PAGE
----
All the way up to his office, Paul had been wondering which patient should get his attention first. Rose had not been breathing, but appeared to be having no difficulty in that respect at the moment. She was young and a girl and Paul’s chivalrous nature suggested to him that she should be seen first. Yet Joe was injured and had yet to regain consciousness. Not for the first time, Paul wished there was another doctor in town that he could call upon.
In the end, after what seemed like hours of internal debate to Paul, but which in fact was mere seconds, he opted to examine Rose first. After all, she was awake and Joe might require quite some time spent on him.
Now that the cluster of semi-hysterical sisters had been removed, Rose was calming down. With Mrs. Booth’s help, Paul soon got her calmed down enough that he could listen to her chest and take her pulse. The pulse was still fast, but that didn’t worry Paul. Rose’s lungs sounded congested and Paul feared that she had inhaled a lot of water.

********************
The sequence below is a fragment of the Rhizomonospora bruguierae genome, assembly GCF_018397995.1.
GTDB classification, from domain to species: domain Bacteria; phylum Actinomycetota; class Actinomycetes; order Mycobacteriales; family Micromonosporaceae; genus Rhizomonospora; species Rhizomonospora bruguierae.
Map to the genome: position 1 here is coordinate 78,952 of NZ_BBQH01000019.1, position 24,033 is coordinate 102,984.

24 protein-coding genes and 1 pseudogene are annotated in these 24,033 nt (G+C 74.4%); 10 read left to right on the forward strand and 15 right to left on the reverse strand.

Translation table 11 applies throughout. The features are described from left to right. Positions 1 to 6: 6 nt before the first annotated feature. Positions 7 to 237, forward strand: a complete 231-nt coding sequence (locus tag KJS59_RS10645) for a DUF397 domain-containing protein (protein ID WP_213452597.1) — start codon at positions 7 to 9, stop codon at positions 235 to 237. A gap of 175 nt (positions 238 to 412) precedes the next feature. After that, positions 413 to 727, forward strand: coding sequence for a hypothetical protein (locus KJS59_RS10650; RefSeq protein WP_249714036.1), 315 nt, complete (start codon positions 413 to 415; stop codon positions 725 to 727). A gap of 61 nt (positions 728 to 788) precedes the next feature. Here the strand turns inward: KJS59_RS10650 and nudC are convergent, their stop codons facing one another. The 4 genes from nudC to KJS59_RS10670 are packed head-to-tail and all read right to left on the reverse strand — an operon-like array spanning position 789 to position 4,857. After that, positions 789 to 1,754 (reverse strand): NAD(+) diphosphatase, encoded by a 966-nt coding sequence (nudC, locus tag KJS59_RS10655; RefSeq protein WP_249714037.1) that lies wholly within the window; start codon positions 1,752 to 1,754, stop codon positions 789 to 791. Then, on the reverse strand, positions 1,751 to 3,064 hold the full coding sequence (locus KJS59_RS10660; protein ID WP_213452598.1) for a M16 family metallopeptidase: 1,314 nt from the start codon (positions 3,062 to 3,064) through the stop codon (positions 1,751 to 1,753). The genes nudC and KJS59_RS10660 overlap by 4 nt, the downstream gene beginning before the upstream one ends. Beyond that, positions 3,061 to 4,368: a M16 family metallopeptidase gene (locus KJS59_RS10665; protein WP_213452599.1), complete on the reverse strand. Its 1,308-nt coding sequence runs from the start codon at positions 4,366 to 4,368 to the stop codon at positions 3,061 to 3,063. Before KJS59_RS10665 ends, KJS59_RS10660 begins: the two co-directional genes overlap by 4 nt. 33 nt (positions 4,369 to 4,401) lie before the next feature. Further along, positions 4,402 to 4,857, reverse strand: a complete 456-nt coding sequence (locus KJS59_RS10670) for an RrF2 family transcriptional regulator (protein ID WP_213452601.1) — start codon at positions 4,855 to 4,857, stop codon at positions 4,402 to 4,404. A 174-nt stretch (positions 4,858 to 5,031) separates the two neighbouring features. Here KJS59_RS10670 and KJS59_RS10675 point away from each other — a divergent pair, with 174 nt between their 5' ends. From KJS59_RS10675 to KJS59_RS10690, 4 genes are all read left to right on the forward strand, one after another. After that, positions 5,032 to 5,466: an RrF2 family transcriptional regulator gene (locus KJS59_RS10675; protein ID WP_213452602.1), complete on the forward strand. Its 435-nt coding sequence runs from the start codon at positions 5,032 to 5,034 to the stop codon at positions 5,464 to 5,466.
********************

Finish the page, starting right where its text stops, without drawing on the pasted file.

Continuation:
“Mrs. Booth, we’re going to put Rose to bed upstairs,” Paul explained. “Mrs. Robbins is going to keep an eye on her and I’ll be up to see her again a bit later on, all right? Try to keep her quiet. I’ll give her something to help her sleep.”
“Rose is going to be all right, isn’t she, Doctor?” Mrs. Booth begged.
“I hope so,” Paul replied. “She wasn’t breathing when she came out of the water and I’m afraid that she probably inhaled some water and there’s a chance that she’ll develop pneumonia. But hopefully, we’ll be able to prevent that.” Paul patted the distraught woman’s hand. “She’s young and strong. Thanks to Joe, Rose has a chance.”
Reminded of the young man who had saved her daughter’s life, Mrs. Booth looked across the room to where Ben knelt by the couch and held Joe’s uninjured hand. “Is he going to be all right?” she asked, quietly.